Philly Wi-Fi provider to be announced Tuesday

The city of Philadelphia is expected to announce on Tuesday who has won the contract to build a municipal Wi-Fi network.

The two contenders to build the project, expected to run between $15 million and $18 million, are Hewlett-Packard and EarthLink.

Even though that dollar value would amount to only a sliver of either firm's revenue, the contract will be a highly visible one because Philadelphia was one of the first major U.S. cities to announce a city-wide network--and also because the idea has been embroiled in controversy. One Philly councilman has likened it to a "boondoggle," and the project spurred a state law aimed at curbing similar efforts in Pennsylvania.

EarthLink spokesman Dan Greenfield said Monday that "nothing has been communicated officially one way or another" from the city and he expects an announcement on Tuesday. Dianah Neff, Philadelphia's chief information officer, didn't immediately respond to a telephone inquiry.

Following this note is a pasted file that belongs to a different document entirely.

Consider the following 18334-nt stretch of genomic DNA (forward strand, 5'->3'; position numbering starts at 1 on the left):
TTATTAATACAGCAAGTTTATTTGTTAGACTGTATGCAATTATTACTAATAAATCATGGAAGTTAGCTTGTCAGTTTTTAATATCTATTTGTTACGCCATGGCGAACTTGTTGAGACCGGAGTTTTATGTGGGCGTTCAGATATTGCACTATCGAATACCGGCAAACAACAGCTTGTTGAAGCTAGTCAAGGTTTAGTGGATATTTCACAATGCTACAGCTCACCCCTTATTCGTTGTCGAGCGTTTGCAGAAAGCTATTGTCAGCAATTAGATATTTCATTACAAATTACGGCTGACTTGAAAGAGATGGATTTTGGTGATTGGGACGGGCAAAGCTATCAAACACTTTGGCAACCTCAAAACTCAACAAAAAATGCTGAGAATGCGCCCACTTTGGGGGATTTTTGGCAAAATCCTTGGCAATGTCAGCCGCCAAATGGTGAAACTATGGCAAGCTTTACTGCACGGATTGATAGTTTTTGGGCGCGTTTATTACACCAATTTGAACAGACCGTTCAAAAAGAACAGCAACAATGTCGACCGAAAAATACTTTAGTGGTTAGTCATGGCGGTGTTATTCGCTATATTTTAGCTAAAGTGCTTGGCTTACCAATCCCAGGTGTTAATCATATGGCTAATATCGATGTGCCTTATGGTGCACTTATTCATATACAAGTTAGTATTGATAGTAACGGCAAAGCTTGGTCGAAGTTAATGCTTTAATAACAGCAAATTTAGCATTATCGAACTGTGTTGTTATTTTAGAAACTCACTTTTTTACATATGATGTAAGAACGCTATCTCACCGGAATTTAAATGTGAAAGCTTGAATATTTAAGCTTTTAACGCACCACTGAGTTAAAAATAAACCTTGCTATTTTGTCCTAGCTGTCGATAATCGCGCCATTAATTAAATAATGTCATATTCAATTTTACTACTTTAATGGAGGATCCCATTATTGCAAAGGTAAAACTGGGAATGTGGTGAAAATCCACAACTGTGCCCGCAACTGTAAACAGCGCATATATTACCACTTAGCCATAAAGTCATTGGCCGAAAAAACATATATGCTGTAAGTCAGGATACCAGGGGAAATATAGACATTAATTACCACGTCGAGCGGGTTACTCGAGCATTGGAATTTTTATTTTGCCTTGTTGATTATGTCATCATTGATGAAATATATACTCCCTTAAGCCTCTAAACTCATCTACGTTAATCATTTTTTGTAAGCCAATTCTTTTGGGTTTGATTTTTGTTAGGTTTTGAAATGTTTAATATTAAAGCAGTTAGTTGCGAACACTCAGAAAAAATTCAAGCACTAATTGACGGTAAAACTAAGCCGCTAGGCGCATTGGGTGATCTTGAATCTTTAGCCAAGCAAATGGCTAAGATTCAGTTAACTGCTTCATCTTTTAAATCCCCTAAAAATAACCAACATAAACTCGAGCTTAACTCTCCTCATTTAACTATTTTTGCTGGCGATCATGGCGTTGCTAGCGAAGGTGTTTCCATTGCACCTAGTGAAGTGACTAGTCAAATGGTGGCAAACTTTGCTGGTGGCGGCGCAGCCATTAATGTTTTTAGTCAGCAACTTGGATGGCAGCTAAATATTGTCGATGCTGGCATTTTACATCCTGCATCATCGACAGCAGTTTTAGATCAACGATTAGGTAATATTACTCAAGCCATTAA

Google and San Francisco, of course, are being slightly more forthcoming about their plans.

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About the author

Declan McCullagh is the chief political correspondent for CNET. You can e-mail him or follow him on Twitter as declanm. Declan previously was a reporter for Time and the Washington bureau chief for Wired and wrote the Taking Liberties section and Other People's Money column for CBS News' Web site.

 

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